Quote Originally Posted by jb_iowa View Post
      it looks like it was a great week.

      When tf was set to open, the twins appeared to focus intensely on the "fan experience" and making tf a destination -- the asg festivities seem to be a culmination of that.

      but in doing so, it also appeared that they lost focus on what, to baseball fans, is more important -- the product on the field.

      All the marketing in the world can't succeed if the product is a bust (at least for long). I understand your appreciation for the "bells and whistles" but they don't mean much to me. I just hope that the baseball management of the twins returns them to respectability soon.
      hear! Hear!
    1. nicksaviking's Avatar
      nicksaviking -
      Quote Originally Posted by clutterheart View Post
      Ive been in the NE area for the past 2 months. One listen to the local sports talk radio tells me Twins fans don't understand what "incendiary and harsh" means.
      No kidding, the Twins get off easy compared to East Coast teams. Phil Hughes would die from hysterical laughing if Joe Mauer ever complained about his recent negative media attention.

      Of course negative attention is better than no attention as the saying goes. If they were in California, any exploits would be met with a shrug of the shoulders and a change of conversation to celebrity fashion or legalizing all drugs, depending on if you're in the southern or northern part of the state.
    1. Menth12's Avatar
      Menth12 -
      Great article! Completely agree with your thoughts, sometimes it feels like we, as fans, lose focus about how great an organization we have here!
    1. jokin's Avatar
      jokin -
      Quote Originally Posted by JB_Iowa View Post
      It looks like it was a great week.

      When TF was set to open, the Twins appeared to focus intensely on the "fan experience" and making TF a destination -- the ASG festivities seem to be a culmination of that.

      But in doing so, it also appeared that they lost focus on what, to baseball fans, is more important -- the product on the field.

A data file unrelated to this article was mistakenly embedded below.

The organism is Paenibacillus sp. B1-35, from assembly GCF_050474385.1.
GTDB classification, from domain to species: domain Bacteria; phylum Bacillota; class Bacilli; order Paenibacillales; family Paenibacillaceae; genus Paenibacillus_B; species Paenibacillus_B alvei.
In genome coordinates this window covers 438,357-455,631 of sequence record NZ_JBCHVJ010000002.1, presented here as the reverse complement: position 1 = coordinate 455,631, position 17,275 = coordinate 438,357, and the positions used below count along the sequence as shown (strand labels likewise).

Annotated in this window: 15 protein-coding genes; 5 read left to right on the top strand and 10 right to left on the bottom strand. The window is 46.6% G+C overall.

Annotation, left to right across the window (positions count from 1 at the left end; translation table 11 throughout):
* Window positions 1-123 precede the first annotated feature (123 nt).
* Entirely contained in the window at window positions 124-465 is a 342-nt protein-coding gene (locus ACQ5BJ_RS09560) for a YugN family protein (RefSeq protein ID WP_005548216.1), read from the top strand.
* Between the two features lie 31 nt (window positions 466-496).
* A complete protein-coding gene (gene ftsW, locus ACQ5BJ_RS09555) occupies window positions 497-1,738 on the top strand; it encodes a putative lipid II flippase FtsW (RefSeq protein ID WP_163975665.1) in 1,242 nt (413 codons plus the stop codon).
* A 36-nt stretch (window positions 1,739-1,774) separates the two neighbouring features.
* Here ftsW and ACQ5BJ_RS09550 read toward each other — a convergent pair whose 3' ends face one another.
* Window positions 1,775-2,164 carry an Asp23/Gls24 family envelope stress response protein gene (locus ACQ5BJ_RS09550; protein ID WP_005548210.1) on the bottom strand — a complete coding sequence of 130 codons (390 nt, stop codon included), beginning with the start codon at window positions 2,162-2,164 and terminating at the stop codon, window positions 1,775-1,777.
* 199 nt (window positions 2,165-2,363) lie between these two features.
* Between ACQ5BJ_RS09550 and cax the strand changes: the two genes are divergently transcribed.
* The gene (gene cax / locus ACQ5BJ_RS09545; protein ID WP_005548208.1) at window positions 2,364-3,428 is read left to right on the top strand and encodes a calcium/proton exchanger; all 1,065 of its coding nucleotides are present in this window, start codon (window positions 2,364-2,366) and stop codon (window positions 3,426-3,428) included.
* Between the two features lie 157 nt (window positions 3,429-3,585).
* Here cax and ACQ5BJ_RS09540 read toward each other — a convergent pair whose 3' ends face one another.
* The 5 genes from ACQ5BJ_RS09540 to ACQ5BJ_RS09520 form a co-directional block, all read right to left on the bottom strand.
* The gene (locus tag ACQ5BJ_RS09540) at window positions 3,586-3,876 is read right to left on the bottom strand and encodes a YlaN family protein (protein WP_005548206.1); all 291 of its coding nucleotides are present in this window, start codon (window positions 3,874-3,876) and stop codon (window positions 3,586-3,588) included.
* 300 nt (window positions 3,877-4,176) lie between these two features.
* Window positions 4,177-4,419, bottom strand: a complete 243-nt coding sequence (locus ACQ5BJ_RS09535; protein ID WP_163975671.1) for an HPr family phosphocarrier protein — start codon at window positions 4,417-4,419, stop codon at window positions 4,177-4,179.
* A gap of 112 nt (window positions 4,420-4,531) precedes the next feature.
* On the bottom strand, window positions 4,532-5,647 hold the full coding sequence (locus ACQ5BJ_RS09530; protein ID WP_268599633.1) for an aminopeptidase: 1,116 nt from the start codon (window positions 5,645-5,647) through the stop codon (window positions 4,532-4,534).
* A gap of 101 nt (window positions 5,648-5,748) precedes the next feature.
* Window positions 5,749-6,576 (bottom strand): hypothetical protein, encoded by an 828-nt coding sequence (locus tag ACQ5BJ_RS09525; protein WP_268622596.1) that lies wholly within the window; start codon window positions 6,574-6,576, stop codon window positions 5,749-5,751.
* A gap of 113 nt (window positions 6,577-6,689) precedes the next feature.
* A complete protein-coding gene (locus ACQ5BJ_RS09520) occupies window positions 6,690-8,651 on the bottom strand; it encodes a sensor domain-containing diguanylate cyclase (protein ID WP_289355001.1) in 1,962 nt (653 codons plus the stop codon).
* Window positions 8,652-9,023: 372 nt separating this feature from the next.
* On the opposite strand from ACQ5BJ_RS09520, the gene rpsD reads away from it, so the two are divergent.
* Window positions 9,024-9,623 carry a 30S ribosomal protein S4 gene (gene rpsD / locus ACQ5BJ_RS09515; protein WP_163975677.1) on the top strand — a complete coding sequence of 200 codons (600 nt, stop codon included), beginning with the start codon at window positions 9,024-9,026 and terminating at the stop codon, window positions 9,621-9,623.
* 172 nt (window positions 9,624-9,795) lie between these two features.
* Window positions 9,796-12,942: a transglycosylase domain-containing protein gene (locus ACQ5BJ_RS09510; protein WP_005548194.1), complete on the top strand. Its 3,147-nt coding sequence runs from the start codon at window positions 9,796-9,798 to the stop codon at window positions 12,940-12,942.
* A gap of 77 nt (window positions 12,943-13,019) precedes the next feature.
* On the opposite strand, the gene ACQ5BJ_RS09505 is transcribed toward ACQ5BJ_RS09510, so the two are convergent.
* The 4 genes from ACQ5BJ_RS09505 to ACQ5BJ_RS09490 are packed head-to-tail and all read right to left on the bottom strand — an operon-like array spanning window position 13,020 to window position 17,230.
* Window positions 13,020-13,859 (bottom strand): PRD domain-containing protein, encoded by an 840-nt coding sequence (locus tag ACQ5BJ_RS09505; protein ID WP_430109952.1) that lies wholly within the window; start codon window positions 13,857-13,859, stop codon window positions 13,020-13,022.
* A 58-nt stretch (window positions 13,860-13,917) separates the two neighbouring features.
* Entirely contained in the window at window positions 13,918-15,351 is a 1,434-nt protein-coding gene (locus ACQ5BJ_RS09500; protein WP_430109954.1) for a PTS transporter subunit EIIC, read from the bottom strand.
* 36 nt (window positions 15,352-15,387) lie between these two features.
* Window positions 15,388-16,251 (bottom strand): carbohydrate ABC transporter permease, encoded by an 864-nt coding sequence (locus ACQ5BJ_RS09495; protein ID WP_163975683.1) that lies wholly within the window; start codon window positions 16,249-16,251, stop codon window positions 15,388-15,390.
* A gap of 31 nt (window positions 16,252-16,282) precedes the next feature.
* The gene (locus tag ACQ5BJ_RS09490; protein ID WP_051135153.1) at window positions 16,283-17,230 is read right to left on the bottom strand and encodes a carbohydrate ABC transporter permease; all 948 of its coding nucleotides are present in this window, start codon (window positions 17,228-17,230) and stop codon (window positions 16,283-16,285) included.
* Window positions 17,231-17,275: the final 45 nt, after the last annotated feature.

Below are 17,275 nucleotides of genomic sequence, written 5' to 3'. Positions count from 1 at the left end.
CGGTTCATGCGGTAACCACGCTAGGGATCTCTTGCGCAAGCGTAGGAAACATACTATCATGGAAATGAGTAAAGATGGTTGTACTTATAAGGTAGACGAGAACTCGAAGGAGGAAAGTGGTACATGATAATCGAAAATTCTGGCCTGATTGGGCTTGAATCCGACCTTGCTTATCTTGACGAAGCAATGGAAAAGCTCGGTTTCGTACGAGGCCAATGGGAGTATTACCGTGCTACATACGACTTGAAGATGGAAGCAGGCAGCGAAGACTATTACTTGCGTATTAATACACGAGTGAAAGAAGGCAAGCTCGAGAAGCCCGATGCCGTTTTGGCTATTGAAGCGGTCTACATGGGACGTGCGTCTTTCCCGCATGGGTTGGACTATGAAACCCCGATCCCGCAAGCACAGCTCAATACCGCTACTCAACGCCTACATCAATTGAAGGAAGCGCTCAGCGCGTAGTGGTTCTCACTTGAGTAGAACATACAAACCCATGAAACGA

All the marketing in the world can't succeed if the product is a bust (at least for long). I understand your appreciation for the "bells and whistles" but they don't mean much to me. I just hope tha the BASEBALL management of the Twins returns them to respectability soon.
      The yin and yang for the small market teams has to be the Twins "yin" to the Rays "yang".

      The Rays have generally been very, very good since 2008, (arguably) the best field manager, GM, talent developmental staff and scouting system in terms of return on investment in working from a very small revenue base and payroll. Around half their home games they get to host the behemoth draws in their AL East foes, the Yankees, Red Sox, Orioles and Jays as well as in-state rival Marlins. Yet the Tampa Bay marketing department seemingly can't even give away their compelling on-field product, apparently the "experience" in their poorly situated plastic dome and lack of imagination in selling the Rays outweighs the positive results on the field- and in a demographic area where the majority of the people have all kinds of free time and disposable retirement income to spend.

      The Twins marketing group are geniuses by comparison- they put one of their marketing guys, of all people, into the GM chair- and why not?- he helped get 3 million people to watch indoor baseball in an ugly, outmoded park built for football. Then they sold a dream to governmental bodies and the taxpayers to build them their very own outdoor Field of Dreams. Too much time and effort spent on selling the dream, not enough on the light-of-day reality.
    1. Lakeside's Avatar
      Lakeside -
      Quote Originally Posted by jokin View Post
      The yin and yang for the small market teams has to be the Twins "yin" to the Rays "yang".